-- Sunflower
-- Sesbania Tree (Sesbania sesban (L.) Merr.)
-- Shivering, to shiver
-- start of university year
-- Weeds


short rains (roughly October and November)

-- Aramanthus, vegetable
-- bullfrogs > Frog (kawazu, kaeru) worldwide
-- First rainfall, imminent rain
-- Ocotber rain
-- Flamboyant Tree (Swahili : Mjohoro)
-- Flooding in 2006
-- flying termites kumbi kumbi
-- Graduation Ceremony in Kenya
... ... see also Graduation (sotsugyoo) worldwide
-- sGrevillea tree Grevillea Robusta . Mgrivea (Swahili), Mûkima (Kikuyu)
-- Gumboots, gum boots
-- Jacaranda blossom
-- heavy raindrops
-- Kenyatta Day
-- Messiah for the Hospice

-- Moi Day (10 October) renamed :
. . Mashujaa Day since 2010
-- Mosquitoes in Kenya
-- Mud (Swahili : matope)
-- Mudslide, landslide

-- Nairobi Marathon
-- -- Plantation activities
-- Power failure, blackout
-- Puddle, puddles
-- Shoe wiper

-- School exams KCSE / KCPE
------ Short Rains and more kigo about this season
-- Stepping stones, step-stone bridge
-- Thorn tree - fresh leaves
-- Tipu tree (Tipuana tipu)
-- Umbrella

.. .. .. Glossary of Kenyan Terms and more Haiku Topics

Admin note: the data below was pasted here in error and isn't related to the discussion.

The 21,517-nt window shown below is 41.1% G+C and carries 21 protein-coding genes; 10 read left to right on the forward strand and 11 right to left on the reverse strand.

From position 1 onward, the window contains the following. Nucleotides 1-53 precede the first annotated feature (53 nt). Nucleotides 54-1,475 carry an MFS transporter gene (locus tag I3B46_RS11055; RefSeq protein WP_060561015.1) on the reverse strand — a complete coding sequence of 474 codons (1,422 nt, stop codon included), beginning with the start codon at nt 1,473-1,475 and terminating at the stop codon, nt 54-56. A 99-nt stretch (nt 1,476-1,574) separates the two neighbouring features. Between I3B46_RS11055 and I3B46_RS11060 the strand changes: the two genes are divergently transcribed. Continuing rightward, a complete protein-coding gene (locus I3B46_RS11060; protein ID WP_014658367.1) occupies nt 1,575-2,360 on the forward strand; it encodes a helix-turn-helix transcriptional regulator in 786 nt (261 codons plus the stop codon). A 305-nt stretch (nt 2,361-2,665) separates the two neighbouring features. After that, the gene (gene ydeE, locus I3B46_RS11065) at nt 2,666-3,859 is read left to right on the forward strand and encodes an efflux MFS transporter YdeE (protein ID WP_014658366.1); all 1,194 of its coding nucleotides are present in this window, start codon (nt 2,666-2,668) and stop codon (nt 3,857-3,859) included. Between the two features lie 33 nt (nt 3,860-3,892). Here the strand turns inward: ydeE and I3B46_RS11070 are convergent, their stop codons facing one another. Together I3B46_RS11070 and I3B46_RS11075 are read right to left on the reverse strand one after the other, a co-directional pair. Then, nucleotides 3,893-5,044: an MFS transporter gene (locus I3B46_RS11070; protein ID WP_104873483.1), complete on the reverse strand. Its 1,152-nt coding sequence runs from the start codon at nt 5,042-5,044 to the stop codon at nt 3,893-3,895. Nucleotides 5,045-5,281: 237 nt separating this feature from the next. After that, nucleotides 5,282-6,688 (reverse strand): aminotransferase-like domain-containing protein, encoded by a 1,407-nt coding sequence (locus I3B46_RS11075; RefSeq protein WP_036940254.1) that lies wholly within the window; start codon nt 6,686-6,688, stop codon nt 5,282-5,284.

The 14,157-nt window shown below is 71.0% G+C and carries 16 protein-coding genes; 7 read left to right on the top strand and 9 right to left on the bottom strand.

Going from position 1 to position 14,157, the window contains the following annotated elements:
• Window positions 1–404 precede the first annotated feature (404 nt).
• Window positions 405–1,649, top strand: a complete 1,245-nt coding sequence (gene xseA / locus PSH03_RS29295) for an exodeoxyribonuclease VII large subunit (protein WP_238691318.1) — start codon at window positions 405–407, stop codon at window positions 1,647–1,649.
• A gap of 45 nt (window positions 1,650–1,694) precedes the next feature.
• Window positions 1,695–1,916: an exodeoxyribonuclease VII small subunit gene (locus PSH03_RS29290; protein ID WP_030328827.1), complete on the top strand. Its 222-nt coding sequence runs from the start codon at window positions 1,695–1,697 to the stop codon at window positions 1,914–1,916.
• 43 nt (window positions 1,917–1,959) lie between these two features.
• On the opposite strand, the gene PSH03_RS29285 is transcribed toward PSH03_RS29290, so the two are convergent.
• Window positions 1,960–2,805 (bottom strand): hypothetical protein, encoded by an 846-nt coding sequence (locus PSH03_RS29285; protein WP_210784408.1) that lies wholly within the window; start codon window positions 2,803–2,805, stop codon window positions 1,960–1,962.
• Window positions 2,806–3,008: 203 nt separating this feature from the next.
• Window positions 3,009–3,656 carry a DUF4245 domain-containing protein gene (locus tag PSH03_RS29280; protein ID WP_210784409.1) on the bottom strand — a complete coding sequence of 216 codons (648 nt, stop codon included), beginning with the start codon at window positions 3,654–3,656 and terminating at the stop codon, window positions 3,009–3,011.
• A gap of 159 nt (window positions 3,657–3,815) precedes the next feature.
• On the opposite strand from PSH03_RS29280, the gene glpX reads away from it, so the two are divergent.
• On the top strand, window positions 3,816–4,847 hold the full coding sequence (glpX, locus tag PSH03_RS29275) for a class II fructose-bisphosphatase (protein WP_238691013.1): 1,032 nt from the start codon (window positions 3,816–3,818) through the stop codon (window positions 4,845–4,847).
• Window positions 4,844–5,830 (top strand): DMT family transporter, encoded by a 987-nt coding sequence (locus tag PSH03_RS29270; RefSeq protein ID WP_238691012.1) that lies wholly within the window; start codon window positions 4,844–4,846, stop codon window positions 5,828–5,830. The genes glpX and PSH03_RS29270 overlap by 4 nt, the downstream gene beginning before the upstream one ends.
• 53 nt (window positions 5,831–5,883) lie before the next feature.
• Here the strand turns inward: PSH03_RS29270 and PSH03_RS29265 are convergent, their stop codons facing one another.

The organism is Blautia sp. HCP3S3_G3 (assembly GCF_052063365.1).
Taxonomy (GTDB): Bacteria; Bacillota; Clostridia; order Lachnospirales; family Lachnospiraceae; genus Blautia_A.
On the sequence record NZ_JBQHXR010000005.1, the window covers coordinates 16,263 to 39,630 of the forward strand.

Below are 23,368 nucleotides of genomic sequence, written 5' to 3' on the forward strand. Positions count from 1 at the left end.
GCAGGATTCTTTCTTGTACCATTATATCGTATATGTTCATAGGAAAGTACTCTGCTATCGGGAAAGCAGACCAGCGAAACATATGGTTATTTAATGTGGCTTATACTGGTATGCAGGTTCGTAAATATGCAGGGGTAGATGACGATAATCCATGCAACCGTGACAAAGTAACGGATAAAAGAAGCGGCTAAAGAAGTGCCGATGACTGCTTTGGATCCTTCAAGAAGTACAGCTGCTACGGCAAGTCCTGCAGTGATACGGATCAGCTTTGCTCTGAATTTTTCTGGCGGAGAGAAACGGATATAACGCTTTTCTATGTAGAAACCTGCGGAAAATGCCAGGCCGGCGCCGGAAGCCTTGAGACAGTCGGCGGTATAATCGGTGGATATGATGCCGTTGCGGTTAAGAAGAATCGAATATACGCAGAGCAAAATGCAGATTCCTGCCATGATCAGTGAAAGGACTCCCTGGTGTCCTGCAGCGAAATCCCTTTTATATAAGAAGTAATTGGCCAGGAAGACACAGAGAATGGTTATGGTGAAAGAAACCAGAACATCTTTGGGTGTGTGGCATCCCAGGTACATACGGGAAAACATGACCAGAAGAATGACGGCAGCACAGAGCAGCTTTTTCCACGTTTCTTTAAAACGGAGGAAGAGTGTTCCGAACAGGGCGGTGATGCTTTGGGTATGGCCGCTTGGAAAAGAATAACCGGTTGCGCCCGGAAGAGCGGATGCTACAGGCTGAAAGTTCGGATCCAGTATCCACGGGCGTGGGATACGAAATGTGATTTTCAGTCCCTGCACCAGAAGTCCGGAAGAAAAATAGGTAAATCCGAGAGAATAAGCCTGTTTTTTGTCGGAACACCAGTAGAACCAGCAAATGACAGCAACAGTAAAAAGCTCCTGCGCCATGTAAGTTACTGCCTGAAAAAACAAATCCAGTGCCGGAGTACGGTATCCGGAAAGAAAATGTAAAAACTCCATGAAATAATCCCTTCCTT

............. Topics for which the season changes

-- Diwali (Devali, Divali)
-- Ramadan in Kenya
-- Ramadan ends (Idd ul Fitr)


............. Non-seasonal Topics

Ageing ... Getting old in Kenya. Grandfather, Grandmother
Akala ... Sandals
Aloe vera
Arfat, scarf of a muslim woman
Arusha Tanzania
. . . Brick making in Arusha
. . . Namanga-Arusha Highway Road

Banana ring, to carry things
Bat, bats . . . and the Mukuyu tree
Bisquits and cookies
Boda boda, motorbike taxi, motorcycle taxi
Boma Homesteads
Buibui, to cover the head and face of a Muslim woman face veil
Bukusu Culture, Babukusu People
Bull fighting, bullfight
Bunche Road, Nairobi

Calabash, calabashes, gourd
Camel, Dromedary, Kamel, Dromedar
Casuarina Tree
Central Park, Children's Traffic Park
Chapati, flatbread Chokoraa, chokora - "street boy" or "parking boy"
Coconut, coconuts, coconut milk
Coffee plant blossoms, coffee blossoms
Crickets, cricket

Dandora, Municipal Garbage Site Nairobi
Day Moon
Demolitions in Patanisho, Nairobi
Duck, ducks

Elections, general election 2013
Eucalyptus tree Fam. Myrtaceae

Fences and hedges
Firefinch fam. Lagonosticta
First things
Flame tree (Erythrina fam.)
Flies, Fly, Housefly, Fruitfly
Fountain (in a park)

Garbage, sewers, sewerage
Gilgil, town in the Rift Valley
Grevillea tree

Hell's Gate National Park

Irio (mûkimû)
Isukuti Dance

Jackfruit, fenesi
Jeevanjee Gardens and Alibhai Mulla Jeevanjee
Jua kali artisans

Kabaka of Uganda
Kajiado mission
Kale, kales, a cabbage (sukumawiki)